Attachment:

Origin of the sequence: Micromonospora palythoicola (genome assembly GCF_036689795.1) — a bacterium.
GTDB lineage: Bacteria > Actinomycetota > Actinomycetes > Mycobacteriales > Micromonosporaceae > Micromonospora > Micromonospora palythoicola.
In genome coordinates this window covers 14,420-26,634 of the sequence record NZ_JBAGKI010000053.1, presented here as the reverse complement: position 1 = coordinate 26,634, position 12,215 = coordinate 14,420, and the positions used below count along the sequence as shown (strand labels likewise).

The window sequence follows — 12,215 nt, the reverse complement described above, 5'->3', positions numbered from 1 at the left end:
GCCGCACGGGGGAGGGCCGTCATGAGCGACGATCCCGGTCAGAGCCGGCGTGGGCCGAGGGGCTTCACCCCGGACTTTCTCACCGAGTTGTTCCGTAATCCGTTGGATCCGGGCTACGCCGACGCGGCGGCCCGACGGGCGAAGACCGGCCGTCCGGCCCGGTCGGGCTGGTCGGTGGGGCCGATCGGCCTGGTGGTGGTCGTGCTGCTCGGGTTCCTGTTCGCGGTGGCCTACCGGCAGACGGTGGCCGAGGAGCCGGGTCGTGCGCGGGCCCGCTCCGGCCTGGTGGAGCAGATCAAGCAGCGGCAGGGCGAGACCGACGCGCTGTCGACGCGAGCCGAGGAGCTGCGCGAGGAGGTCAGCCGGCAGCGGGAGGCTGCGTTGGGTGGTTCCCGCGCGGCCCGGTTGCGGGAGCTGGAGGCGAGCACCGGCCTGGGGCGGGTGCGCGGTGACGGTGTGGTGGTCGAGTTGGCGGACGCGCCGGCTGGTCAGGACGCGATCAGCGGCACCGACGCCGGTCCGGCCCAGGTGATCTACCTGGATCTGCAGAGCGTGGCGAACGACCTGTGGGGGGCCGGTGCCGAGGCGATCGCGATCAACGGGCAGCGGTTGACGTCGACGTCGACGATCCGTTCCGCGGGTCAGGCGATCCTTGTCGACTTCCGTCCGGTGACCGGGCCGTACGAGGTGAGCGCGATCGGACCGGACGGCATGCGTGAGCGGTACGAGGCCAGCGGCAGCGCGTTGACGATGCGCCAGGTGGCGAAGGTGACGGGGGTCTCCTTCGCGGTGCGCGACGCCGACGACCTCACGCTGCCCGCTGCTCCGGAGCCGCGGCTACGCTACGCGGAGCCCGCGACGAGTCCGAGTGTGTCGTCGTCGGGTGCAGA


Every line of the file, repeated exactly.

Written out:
Origin of the sequence: Micromonospora palythoicola (genome assembly GCF_036689795.1) — a bacterium.
GTDB lineage: Bacteria > Actinomycetota > Actinomycetes > Mycobacteriales > Micromonosporaceae > Micromonospora > Micromonospora palythoicola.
In genome coordinates this window covers 14,420-26,634 of the sequence record NZ_JBAGKI010000053.1, presented here as the reverse complement: position 1 = coordinate 26,634, position 12,215 = coordinate 14,420, and the positions used below count along the sequence as shown (strand labels likewise).

The window sequence follows — 12,215 nt, the reverse complement described above, 5'->3', positions numbered from 1 at the left end:
GCCGCACGGGGGAGGGCCGTCATGAGCGACGATCCCGGTCAGAGCCGGCGTGGGCCGAGGGGCTTCACCCCGGACTTTCTCACCGAGTTGTTCCGTAATCCGTTGGATCCGGGCTACGCCGACGCGGCGGCCCGACGGGCGAAGACCGGCCGTCCGGCCCGGTCGGGCTGGTCGGTGGGGCCGATCGGCCTGGTGGTGGTCGTGCTGCTCGGGTTCCTGTTCGCGGTGGCCTACCGGCAGACGGTGGCCGAGGAGCCGGGTCGTGCGCGGGCCCGCTCCGGCCTGGTGGAGCAGATCAAGCAGCGGCAGGGCGAGACCGACGCGCTGTCGACGCGAGCCGAGGAGCTGCGCGAGGAGGTCAGCCGGCAGCGGGAGGCTGCGTTGGGTGGTTCCCGCGCGGCCCGGTTGCGGGAGCTGGAGGCGAGCACCGGCCTGGGGCGGGTGCGCGGTGACGGTGTGGTGGTCGAGTTGGCGGACGCGCCGGCTGGTCAGGACGCGATCAGCGGCACCGACGCCGGTCCGGCCCAGGTGATCTACCTGGATCTGCAGAGCGTGGCGAACGACCTGTGGGGGGCCGGTGCCGAGGCGATCGCGATCAACGGGCAGCGGTTGACGTCGACGTCGACGATCCGTTCCGCGGGTCAGGCGATCCTTGTCGACTTCCGTCCGGTGACCGGGCCGTACGAGGTGAGCGCGATCGGACCGGACGGCATGCGTGAGCGGTACGAGGCCAGCGGCAGCGCGTTGACGATGCGCCAGGTGGCGAAGGTGACGGGGGTCTCCTTCGCGGTGCGCGACGCCGACGACCTCACGCTGCCCGCTGCTCCGGAGCCGCGGCTACGCTACGCGGAGCCCGCGACGAGTCCGAGTGTGTCGTCGTCGGGTGCAGA